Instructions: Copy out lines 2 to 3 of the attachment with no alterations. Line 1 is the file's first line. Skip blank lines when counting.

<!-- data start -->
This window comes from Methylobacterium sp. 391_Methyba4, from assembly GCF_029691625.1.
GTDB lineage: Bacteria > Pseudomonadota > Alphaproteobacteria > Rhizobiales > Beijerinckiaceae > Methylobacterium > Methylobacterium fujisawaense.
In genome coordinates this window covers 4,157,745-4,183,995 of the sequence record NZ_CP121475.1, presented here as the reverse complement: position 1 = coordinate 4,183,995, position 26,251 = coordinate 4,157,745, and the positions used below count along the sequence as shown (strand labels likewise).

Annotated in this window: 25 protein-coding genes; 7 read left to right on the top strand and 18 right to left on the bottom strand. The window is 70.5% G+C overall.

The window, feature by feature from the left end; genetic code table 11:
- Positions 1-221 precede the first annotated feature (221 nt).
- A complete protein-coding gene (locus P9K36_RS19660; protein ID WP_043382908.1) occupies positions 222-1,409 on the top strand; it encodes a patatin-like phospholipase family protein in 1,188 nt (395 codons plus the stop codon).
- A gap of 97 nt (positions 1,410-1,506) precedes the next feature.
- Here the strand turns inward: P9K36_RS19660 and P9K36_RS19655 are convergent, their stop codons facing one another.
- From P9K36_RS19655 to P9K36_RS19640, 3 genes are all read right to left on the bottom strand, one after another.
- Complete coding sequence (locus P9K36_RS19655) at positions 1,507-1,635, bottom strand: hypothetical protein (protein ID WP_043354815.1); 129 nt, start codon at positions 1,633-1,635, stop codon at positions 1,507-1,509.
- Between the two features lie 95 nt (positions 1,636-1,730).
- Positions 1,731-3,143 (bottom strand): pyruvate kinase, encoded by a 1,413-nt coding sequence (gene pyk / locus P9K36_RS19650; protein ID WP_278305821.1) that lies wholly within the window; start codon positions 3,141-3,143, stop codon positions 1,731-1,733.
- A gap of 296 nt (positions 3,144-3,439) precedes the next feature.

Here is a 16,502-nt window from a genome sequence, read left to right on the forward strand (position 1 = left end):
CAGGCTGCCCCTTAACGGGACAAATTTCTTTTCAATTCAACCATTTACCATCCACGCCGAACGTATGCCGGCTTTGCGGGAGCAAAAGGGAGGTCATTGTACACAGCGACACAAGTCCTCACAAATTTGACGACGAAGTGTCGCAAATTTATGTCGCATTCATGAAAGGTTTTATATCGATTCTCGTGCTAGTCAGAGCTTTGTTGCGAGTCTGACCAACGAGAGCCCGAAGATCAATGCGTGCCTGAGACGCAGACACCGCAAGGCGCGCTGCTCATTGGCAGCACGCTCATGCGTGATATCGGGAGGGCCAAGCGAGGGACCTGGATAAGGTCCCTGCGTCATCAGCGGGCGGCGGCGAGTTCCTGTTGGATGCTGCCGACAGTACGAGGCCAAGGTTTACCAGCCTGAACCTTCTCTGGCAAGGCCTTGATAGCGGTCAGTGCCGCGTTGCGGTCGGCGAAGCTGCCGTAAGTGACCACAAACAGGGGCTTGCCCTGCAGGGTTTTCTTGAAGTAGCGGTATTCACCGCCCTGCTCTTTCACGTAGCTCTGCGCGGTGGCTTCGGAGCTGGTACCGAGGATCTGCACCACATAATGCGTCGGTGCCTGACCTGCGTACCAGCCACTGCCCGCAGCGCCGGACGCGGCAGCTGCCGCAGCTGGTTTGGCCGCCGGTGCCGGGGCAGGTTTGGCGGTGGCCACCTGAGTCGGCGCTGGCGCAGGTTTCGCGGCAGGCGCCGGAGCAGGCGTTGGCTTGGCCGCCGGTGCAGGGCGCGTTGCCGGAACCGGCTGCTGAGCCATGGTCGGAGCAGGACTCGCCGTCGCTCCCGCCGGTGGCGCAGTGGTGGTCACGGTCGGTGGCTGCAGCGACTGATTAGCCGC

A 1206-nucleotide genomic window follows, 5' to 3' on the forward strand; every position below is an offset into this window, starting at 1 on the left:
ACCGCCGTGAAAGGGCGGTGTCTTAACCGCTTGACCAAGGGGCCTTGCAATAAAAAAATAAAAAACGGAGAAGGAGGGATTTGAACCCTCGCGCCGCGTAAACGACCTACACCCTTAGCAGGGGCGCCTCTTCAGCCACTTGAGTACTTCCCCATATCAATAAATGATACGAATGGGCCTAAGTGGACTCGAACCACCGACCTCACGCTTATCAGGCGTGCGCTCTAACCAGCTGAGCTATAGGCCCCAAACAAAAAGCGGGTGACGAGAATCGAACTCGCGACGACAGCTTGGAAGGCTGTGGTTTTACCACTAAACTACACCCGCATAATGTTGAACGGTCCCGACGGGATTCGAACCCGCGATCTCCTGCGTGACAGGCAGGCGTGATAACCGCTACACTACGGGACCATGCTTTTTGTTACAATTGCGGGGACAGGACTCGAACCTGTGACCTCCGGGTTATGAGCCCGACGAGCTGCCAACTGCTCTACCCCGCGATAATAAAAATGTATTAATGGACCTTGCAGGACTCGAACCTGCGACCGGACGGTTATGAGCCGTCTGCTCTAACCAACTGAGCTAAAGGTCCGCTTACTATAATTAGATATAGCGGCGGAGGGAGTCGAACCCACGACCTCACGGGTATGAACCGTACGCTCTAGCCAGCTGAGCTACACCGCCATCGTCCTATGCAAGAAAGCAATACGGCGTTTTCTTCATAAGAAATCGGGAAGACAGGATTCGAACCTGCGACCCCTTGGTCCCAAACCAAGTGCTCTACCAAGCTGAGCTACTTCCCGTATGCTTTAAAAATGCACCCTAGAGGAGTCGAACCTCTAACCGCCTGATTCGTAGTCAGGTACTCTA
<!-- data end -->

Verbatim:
GTDB lineage: Bacteria > Pseudomonadota > Alphaproteobacteria > Rhizobiales > Beijerinckiaceae > Methylobacterium > Methylobacterium fujisawaense.
In genome coordinates this window covers 4,157,745-4,183,995 of the sequence record NZ_CP121475.1, presented here as the reverse complement: position 1 = coordinate 4,183,995, position 26,251 = coordinate 4,157,745, and the positions used below count along the sequence as shown (strand labels likewise).